The activities of the day will
include the Pacific Coast yacht re-
gatta sponsored by the Sports Com-
mittee in conjunction with the



Marine Committee. There will be a
colorful parade down Market Street.
Over the radio, the world will be
told about San Francisco's harbor.
its facilities and possibilities.

Aeroplanes Will Fly

Through the air aeroplanes will
swoop a triumphant acknowledg-
ment of San Francisco's aerial pri-
macy. The small craft of the bay
will all be out in honor of the occa-
sion. The fleet will contribute the
usual naval gaiety and the cutter
races and boat races will make the
day truly the Poughkeepsie of the
^^'est. A committee of prominent
citizens will guide the destinies of
the day and from the reviewing
stand will acknowledge their inter-
est in this vital part of our city's life.

Far-reaching Program

A far-reaching program of pub-
licity based on the features of the
day will carry the story home to the
sister communities of the \\est and
should do much to stimulate busi-
ness through the port of San Fran-
cisco. Every member of the Junior
Chamber of Commerce has been
drafted by the Marine Committee to
assist in talking up and putting over
the day. From the splendid coopera-
tion so far the day promises to con-
tinue the glorious tradition that was
founded last year. The success of
this day is a matter of concern for
every citizen of San Francisco — it is
your party.



192



THE MUNICIPAL RECORD



Jul




HOPE HAMPTON

Lyric soprano, as Marijucritr in Faust.

in iiihich role shr uill appear in San

Francisco



THIS city has always been a
musical center. People look to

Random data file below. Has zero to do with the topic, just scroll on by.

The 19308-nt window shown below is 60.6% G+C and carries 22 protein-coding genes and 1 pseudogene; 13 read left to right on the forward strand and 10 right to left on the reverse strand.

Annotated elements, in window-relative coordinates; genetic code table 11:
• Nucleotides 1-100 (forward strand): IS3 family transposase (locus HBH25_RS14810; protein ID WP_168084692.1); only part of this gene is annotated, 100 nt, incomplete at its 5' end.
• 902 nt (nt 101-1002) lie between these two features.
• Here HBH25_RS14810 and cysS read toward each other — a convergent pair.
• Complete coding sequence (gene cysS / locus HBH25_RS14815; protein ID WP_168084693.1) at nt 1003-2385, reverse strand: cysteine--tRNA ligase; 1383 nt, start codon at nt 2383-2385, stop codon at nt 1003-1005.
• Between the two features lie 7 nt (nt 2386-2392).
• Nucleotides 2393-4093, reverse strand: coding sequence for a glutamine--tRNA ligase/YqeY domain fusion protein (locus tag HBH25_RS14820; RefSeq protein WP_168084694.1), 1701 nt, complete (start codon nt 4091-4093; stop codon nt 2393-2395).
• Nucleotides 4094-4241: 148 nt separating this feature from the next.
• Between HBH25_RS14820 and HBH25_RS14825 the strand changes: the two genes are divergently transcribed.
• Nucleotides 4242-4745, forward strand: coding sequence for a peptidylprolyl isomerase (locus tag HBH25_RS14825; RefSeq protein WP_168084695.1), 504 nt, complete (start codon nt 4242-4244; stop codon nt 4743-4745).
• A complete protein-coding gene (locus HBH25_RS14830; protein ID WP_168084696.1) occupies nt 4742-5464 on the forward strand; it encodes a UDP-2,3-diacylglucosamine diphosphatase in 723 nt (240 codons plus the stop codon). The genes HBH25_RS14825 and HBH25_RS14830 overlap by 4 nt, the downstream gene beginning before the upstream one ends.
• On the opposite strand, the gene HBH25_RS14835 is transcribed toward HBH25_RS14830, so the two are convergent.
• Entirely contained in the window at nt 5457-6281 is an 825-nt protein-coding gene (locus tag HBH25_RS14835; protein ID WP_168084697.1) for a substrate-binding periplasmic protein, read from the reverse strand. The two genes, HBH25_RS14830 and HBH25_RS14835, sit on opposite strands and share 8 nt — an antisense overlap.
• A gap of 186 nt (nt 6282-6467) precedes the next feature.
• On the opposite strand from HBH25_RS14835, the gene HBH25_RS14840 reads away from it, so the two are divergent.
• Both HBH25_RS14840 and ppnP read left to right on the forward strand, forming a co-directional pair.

San Francisco for what is good, and
for what is new and interesting.
The Eighth Annual Season of the
San Francisco Opera Company, to
be held in Civic Auditorium Sep-
tember 11 to September 27, com-
bines in artists and repertoire a pro-
gram which will draw music lovers
from all over the entire country,
from Canada, Mexico, and the Ha-
waiian Islands.

Jeritza Will Sing

Sensational, exotic Jeritza will
sing her greatest role, Salome, for
the first time in America. Staid
New York has banned it at the Met-
ropolitan, so San Francisco will be
the first city privileged to hear and
see the vibrant Jeritza in the opera
in Avhich she has held Europe spell-
bound. From this sensuous part she
will turn to the character of Minnie
in the Girl of the Golden West.
Our own David Belasco gave this
story of the gold rush days to the
stage and Blanche Bates, a true
daughter of the Golden West,
played the role which Jeritza will
sing. This is opera with a punch.

Two Italian Operas

The two short Italian operas of
passion, betrayal and retribution,
Cavalleria Rusticana and Pagliacci,
will give Jeritza two vastly different
characters to impersonate in one
evening. Tannhauser will present



OPERA

IN SAN FRANCISCO

OF WORLD
INTEREST



her in perhaps the least sensational
and the most sensitively beautiful
of all her roles.

Clare Clairbert"s appearance in
La Traviata will be a matter of na-
tional interest, for this new colora-
tura "find" from the Belgian Opera
will that night make her American
debut. She is likened to the great
Tetrazzini, w'ho was given to the
world in San Francisco. The other
operas in which she will be heard
are Mignon and Lucia di Lammer-
moor.

Novelty of Season

A novelty of the opera season will
be the appearance of an erstwhile
movie star as a grand opera prima
donna. Perhaps there has never
been a more beautiful movie actress
than Hope Hampton. Her audi-
ences knew nothing of her glorious
voice which she was ambitiously
training. They will now have op-
portunity to hear it when she sings
the exquisitely pathetic Marguerite
in F'aust.

Mario Will Repeat

Queena Mario, dainty and con-
vincing, will repeat her successes
of last season in the opera of the
fragile and alluring Manon, and as
the little lost Gretel in Haensel and
Gretel. Mignon will afford her an-
other appearance. Dorothee Man-
ski, mezzo-soprano of the Metropol-
itan, and one of the most beautiful
women in the company, will appro-